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Leaders: Independence referendum | Gambling

Scotland will vote in an independence referendum in September. Picture: Phil Wilkinson

Scotland will vote in an independence referendum in September. Picture: Phil Wilkinson

THE year born today will be one for the history books alongside 1320, 1603, 1707, 1979 and 1997.

Generations from now, 2014 will be remembered – either as the moment Scots voted to end three centuries of political union with their southern neighbour, to brave the 21st century as the world’s 207th nation state. Or as the point when Scots decided to stick with the Union, while doubtless maintaining the option to pursue a greater devolution of powers to the Scottish Parliament.

Either way, 2014 marks a fork in the constitutional road that will influence the lives of every Scotsman reader, whether we like it or not. This puts a heavy onus of responsibility on the two referendum camps. They should use the last months of the campaign constructively and without rancour, so that a clear-cut decision can be reached on 18 September that both sides will respect. That way the whole nation can move on to tackle the very real economic and social problems Scots still face. The last thing we need is a narrow or disputed referendum result that condemns Scotland to years of infighting and prolonged constitutional navel-gazing.

Last year in our Ner’day leader, we acknowledged that definitive answers to the difficult questions posed by independence might not be available even after a three-year campaign. That has been demonstrated amply in 2013. We have many more facts but voters (especially in the business community) are still seeking assurance. On the Yes side, there is a need to be less naively assertive, especially when it comes to predicting the responses of international bodies such as the European Union. Business needs a proper risk assessment not a lecture. On the No side, there is still a need for the main political parties to spell out a constructive agenda of constitutional reform.

We should also remember that, as far as the other 7.1 billion inhabitants of Planet Earth are concerned, the independence referendum is a sideshow. 2014 will see American and British combat troops withdraw from Afghanistan, leaving behind an uncertain situation. In December, the International Panel on Climate Change will publish its Fifth Assessment. On the other hand, the world will probably spend more time watching the Fifa World Cup than thinking about politics. There is a positive side to that: 2014 is here to be enjoyed, not worried over.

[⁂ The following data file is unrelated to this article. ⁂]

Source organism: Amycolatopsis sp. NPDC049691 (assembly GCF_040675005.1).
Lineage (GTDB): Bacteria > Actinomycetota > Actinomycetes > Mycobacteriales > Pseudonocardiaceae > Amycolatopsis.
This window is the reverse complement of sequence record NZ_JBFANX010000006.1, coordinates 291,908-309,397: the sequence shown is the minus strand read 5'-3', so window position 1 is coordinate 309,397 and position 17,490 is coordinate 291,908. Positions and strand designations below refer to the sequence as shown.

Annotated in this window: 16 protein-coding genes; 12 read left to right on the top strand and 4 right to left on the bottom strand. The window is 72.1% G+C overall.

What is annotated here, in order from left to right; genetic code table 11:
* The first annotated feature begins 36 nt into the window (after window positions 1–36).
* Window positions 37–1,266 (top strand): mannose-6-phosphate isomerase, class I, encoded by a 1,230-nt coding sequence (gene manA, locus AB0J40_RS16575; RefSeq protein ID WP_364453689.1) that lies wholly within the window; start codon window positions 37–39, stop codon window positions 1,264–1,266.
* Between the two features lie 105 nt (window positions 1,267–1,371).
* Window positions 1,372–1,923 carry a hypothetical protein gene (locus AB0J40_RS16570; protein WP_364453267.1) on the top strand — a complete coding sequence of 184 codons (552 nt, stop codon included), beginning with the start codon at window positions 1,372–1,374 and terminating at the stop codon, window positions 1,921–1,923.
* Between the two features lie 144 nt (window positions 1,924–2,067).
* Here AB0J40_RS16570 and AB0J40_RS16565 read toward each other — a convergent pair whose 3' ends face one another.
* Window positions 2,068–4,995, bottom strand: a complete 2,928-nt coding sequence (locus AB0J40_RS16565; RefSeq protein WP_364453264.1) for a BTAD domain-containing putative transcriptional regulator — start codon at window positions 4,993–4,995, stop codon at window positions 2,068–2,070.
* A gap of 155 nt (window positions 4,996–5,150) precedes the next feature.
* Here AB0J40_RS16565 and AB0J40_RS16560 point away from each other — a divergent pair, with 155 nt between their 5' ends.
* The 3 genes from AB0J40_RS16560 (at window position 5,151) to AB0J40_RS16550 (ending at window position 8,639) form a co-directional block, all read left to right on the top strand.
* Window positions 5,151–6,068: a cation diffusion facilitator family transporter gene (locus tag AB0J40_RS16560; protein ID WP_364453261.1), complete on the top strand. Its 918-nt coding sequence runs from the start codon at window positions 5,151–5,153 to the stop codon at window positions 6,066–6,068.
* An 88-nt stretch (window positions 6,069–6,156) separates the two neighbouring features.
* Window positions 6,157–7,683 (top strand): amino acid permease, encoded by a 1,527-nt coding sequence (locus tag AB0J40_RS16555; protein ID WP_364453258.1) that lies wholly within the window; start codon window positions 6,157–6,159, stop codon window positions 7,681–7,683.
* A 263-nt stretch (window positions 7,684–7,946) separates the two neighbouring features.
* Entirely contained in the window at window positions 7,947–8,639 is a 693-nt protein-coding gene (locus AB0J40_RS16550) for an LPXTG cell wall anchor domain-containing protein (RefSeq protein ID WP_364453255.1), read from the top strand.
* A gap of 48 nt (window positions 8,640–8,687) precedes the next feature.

For that reason, Scotland should embrace the fact it is playing host to a truly remarkable number of international events in 2014, including the (Second) Homecoming, the Ryder Cup and the Commonwealth Games in Glasgow. Each one of us, regardless of our position on the referendum, should do our individual bit to make these events successful and to give foreign visitors a very warm Scottish welcome in 2014. We wish all our readers and advertisers a very happy and prosperous New Year.

New curbs needed for an old vice

THE Moderator of the Church of Scotland, the Rt Rev Lorna Hood, is absolutely correct to warn of the dangers that arises from the advent of internet gambling – especially given the tidal wave of television advertising pushing the industry’s wares, complete with seductive offers of cash incentives to sign up. The bookie’s shop door no longer shuts at 5:30pm and it is all too easy to run up debt in the wee small hours playing internet poker.

As the Moderator points out, the lure of easy money affects not just those with a gambling addiction. The unemployed and the disabled, faced with benefit cuts, are being seduced into thinking an internet punt is a better option than a payday loan. In fact, the only winners are the bookmakers.

Unfortunately, the gambling genie is out of the bottle here, thanks to the internet.

The Moderator’s sentiment might be right, but the new technology cannot be reversed or wished away. Instead, we need new solutions for the old problem. Tighter regulation is difficult to achieve given British law has no jurisdiction over gambling sites domained elsewhere. The United States has tried for years to make accessing offshore betting sites illegal, but has failed conspicuously, as have several European countries. One alternative would be to curb advertising on UK television, as was done successfully with cigarettes.

Regulation at an EU level might also help. This is being advocated by the European Parliament. Unfortunately, individual member states are blocking collective action in order to protect national gaming monopolies – an absurd position given cross-border online gambling has destroyed such monopolies.

Perhaps it is time for Britain to take a lead in Europe.

 

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